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Rooting android vs jail breaking iOS: what’s the difference?

There have been long (and unhealthy) debates among iPhone and android user as to which is better: a jailbreak iPhone or a rooted android device. While on surface, both things might seems the same, getting authorized access to certain system partition to weak files and make the device do want you want they are actually very different from each other.

Rooting on android phone and jailbreaking iOS are the same thing. One essentially by passes the security checks and restrictions imposed by the OEMs to gain access to system files and modify them to enhance existing feature or add new ones both rooting and jailbreaking. Void the warranty of the device, though both are reversible and one can always restore their phone back to its stock state if they wish to, rooting and jailbreaking differs from each other in what they are capable of doing and the process of doing it. Rooting an Android device is more complex and time-consuming while jailbreaking an iPhone usually takes a few steps. However, while it is possible to root most Android devices out there, it’s rare that a jailbreak tool is available for the latest iOS release. Many Android OEMs like OnePlus actually embrace the third-party developer community and make it easier to root their devices. Apple, on the other hand, is completely against jailbreaking and actively patches exploits with every new iOS release that makes jailbreak difficult.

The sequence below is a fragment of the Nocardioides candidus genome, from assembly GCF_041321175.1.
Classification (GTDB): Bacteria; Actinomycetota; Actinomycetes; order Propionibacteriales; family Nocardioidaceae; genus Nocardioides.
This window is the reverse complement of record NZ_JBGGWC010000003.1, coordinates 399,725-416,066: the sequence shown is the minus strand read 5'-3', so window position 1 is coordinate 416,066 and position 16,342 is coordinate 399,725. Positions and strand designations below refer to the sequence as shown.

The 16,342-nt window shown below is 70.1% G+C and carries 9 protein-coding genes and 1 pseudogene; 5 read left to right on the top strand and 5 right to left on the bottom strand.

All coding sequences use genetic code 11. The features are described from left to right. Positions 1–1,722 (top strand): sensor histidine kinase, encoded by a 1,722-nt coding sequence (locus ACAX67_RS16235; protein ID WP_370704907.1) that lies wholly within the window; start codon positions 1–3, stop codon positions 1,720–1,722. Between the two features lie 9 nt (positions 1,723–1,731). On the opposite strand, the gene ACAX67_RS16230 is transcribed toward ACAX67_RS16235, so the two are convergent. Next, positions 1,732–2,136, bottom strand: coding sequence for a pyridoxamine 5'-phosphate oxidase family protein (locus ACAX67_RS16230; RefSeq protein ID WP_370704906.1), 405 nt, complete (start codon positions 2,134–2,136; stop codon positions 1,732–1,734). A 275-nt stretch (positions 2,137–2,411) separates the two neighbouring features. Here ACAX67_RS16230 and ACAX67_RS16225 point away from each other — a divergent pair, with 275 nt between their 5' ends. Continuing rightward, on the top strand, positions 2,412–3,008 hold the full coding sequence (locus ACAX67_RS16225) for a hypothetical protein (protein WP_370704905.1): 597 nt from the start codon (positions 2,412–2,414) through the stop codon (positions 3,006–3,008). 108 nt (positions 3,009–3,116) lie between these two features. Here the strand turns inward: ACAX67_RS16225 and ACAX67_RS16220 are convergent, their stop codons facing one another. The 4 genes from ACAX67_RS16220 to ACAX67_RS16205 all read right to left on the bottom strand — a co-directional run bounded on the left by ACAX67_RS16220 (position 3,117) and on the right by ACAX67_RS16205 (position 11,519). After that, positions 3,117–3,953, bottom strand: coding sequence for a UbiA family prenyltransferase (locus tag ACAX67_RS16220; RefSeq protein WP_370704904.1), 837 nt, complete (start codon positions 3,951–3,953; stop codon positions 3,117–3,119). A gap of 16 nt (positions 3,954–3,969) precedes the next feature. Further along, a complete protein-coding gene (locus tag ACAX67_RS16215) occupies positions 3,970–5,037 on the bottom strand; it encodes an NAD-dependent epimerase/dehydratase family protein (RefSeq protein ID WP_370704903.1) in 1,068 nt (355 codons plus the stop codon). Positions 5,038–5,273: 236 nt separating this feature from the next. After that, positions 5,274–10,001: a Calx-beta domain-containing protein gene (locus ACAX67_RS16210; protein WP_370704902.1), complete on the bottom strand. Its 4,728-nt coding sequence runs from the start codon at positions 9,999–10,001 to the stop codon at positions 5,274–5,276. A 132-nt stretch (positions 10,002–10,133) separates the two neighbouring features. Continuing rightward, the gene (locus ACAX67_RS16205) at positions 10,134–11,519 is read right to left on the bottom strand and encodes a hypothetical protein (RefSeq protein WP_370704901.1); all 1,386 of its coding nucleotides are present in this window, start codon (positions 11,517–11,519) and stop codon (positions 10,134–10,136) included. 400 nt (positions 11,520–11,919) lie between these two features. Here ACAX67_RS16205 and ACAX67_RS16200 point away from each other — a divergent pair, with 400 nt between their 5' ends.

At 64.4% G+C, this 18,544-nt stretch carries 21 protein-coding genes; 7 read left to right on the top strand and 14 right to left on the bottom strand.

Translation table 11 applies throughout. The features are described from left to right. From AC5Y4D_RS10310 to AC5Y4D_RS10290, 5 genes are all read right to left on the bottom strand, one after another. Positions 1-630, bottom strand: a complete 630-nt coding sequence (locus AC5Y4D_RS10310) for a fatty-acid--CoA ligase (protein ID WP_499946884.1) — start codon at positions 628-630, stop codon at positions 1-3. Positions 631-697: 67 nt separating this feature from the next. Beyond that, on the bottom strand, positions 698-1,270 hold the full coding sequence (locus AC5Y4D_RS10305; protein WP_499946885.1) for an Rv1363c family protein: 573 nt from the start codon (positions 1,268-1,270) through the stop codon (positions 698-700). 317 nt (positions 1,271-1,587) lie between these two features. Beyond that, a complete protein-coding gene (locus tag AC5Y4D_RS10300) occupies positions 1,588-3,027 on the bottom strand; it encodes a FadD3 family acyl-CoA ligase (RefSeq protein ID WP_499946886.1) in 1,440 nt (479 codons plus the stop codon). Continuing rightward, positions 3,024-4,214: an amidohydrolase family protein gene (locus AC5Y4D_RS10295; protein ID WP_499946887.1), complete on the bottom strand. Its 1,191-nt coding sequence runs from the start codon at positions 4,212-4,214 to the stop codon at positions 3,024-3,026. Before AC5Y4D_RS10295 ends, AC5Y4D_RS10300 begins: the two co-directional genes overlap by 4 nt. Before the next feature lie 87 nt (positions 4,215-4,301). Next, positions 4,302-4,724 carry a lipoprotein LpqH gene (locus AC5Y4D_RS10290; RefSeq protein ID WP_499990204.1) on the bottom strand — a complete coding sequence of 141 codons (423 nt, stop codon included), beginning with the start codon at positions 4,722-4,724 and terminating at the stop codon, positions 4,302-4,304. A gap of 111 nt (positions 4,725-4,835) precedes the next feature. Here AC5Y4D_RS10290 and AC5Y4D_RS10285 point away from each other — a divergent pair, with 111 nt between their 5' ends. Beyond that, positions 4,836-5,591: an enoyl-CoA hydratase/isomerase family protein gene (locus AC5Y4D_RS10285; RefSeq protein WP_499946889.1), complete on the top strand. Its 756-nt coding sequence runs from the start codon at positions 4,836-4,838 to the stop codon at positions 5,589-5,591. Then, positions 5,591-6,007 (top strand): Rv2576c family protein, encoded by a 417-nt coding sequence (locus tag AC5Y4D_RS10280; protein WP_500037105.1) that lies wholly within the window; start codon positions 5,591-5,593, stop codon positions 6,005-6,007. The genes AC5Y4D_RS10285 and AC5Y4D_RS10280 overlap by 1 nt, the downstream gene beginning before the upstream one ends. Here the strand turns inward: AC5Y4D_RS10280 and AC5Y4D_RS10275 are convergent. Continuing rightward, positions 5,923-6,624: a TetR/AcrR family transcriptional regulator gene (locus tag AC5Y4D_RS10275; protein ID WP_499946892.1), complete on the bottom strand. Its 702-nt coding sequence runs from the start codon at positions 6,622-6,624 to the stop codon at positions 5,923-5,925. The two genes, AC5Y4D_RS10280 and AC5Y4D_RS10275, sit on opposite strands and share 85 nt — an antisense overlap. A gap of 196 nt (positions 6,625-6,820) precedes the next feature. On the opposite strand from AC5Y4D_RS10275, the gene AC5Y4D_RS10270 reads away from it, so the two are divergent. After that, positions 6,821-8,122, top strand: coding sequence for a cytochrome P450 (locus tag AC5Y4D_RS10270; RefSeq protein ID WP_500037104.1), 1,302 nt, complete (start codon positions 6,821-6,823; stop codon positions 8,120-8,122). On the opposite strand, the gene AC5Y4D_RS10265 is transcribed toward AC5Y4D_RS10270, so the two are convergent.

There are many benefits to rooting an Android device. The whole concept that it provides you with greater customization options is true only to a certain extent. Most OEMs now offer plenty of customization options on their Android devices which will suffice the need of most people out there. While you do get more customization options on a rooted Android device, the additional options will only please a handful of people.

Nowadays, people primarily root their Android device to install a newer version of Android on it. It’s widely known that most Android OEMs end up ditching their smartphones a few months after its release. This means that they are left without software updates and it is up to the third-party community to keep the phone going. So, for example, the One Plus One which never officially